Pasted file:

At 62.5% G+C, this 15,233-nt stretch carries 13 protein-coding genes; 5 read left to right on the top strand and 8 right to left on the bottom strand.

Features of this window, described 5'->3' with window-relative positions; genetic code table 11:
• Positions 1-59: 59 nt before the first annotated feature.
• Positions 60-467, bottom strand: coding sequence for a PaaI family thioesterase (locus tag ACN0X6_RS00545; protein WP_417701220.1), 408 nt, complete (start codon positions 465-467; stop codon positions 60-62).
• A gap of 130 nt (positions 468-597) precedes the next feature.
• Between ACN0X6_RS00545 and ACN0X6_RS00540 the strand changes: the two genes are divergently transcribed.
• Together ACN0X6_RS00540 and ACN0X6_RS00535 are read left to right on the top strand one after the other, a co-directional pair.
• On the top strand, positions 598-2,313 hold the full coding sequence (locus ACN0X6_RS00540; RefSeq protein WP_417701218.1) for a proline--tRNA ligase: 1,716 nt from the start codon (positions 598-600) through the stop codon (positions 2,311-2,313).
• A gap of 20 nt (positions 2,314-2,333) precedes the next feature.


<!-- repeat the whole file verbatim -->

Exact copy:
At 62.5% G+C, this 15,233-nt stretch carries 13 protein-coding genes; 5 read left to right on the top strand and 8 right to left on the bottom strand.

Features of this window, described 5'->3' with window-relative positions; genetic code table 11:
• Positions 1-59: 59 nt before the first annotated feature.
• Positions 60-467, bottom strand: coding sequence for a PaaI family thioesterase (locus tag ACN0X6_RS00545; protein WP_417701220.1), 408 nt, complete (start codon positions 465-467; stop codon positions 60-62).
• A gap of 130 nt (positions 468-597) precedes the next feature.
• Between ACN0X6_RS00545 and ACN0X6_RS00540 the strand changes: the two genes are divergently transcribed.
• Together ACN0X6_RS00540 and ACN0X6_RS00535 are read left to right on the top strand one after the other, a co-directional pair.
• On the top strand, positions 598-2,313 hold the full coding sequence (locus ACN0X6_RS00540; RefSeq protein WP_417701218.1) for a proline--tRNA ligase: 1,716 nt from the start codon (positions 598-600) through the stop codon (positions 2,311-2,313).
• A gap of 20 nt (positions 2,314-2,333) precedes the next feature.